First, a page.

Family physicians’ diagnostic gut feelings are measurable: construct validation of a questionnaire
1 Caphri School for Public Health and Primary Care, Department of Primary Medicine, Maastricht University, P.O. Box 616, Maastricht, 6200 MD, The Netherlands
2 Faculty of Psychology & Neuroscience, Department of Work and Social Psychology, Maastricht University, Maastricht, The Netherlands
3 EMGO Institute for Health and Care Research, Department of Epidemiology and Biostatistics, VU University Medical Center, Amsterdam, The Netherlands
4 Institute for Intellectually Impaired, Tilburg, The Netherlands
5 Faculty of Medicine and Health Sciences, Department of Primary and Interdisciplinary Care, University of Antwerp, Antwerp, Belgium
BMC Family Practice 2013, 14:1 doi:10.1186/1471-2296-14-1Published: 2 January 2013
Family physicians perceive that gut feelings, i.e. a ‘sense of reassurance’ or a ‘sense of alarm’, play a substantial role in diagnostic reasoning. A measuring instrument is desirable for further research. Our objective is to validate a questionnaire measuring the presence of gut feelings in diagnostic reasoning.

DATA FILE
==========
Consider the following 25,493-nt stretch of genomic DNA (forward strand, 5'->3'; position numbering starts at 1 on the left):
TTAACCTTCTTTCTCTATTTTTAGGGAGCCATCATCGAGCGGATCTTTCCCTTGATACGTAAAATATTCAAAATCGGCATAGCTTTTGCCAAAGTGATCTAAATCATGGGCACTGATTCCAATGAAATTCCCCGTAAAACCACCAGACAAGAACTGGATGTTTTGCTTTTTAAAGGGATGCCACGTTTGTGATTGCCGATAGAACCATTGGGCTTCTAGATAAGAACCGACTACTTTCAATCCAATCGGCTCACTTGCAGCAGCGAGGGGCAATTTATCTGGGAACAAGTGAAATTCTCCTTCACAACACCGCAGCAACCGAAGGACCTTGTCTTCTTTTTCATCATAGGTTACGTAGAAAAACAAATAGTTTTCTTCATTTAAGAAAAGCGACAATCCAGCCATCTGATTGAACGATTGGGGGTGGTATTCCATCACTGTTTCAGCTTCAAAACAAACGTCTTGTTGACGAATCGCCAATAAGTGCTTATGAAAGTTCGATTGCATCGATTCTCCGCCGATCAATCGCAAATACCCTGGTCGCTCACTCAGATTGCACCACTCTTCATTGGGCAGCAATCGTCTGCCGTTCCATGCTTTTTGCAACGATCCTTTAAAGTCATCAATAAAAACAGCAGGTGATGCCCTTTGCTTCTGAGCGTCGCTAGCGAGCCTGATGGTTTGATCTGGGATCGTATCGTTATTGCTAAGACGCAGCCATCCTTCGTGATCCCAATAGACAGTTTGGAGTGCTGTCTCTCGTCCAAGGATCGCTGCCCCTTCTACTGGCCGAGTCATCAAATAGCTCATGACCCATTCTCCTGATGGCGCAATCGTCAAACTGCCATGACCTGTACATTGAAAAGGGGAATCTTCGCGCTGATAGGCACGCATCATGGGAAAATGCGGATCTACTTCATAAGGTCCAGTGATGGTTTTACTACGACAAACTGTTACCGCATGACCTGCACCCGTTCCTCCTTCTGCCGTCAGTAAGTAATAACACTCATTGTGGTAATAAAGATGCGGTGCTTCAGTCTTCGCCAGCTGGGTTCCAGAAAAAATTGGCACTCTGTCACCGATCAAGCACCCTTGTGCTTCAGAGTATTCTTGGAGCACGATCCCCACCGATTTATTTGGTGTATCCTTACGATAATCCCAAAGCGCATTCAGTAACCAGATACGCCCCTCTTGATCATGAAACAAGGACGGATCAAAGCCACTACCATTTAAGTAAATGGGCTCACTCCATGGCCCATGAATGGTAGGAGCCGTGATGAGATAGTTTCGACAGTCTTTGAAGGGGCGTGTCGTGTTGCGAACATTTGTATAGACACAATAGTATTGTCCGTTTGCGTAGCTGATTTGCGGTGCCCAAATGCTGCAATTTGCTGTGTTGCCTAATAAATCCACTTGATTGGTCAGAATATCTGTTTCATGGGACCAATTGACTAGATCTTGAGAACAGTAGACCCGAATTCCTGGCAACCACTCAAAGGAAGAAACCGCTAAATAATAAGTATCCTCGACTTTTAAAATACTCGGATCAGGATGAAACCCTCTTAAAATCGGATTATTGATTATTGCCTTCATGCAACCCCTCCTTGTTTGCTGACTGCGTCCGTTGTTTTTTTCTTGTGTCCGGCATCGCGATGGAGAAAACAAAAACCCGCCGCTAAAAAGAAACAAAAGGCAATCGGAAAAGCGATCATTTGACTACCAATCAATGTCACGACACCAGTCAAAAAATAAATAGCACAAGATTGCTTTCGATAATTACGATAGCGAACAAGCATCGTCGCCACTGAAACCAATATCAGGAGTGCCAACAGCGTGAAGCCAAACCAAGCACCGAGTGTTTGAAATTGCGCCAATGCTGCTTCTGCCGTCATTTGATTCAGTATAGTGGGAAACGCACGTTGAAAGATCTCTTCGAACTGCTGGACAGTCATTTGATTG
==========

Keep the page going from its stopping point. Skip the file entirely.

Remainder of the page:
We constructed 16 case vignettes from real practice situations and used the accompanying ‘sense of reassurance’ or the ‘sense of alarm’ as reference labels. Based on the results of an initial study (26 family physicians), we divided the case vignettes into a group involving a clear role for the sense of reassurance or the sense of alarm and a group involving an ambiguous role. 49 experienced family physicians evaluated each 10 vignettes using the questionnaire. Construct validity was assessed by testing hypotheses and an internal consistency procedure was performed.
As hypothesized we found that the correlations between the reference labels and corresponding items were high for the clear-case vignettes (0.59 – 0.72) and low for the ambiguous-case vignettes (0.08 – 0.23). The agreement between the classification in clear sense of reassurance, clear sense of alarm and ambiguous case vignettes as derived from the initial study and the study population’s judgments was substantial (Kappa = 0.62). Factor analysis showed one factor with opposites for sense of reassurance and sense of alarm items. The questionnaire’s internal consistency was high (0.91). We provided a linguistic validated English-language text of the questionnaire.
The questionnaire appears to be valid. It enables quantitative research into the role of gut feelings and their diagnostic value in family physicians’ diagnostic reasoning.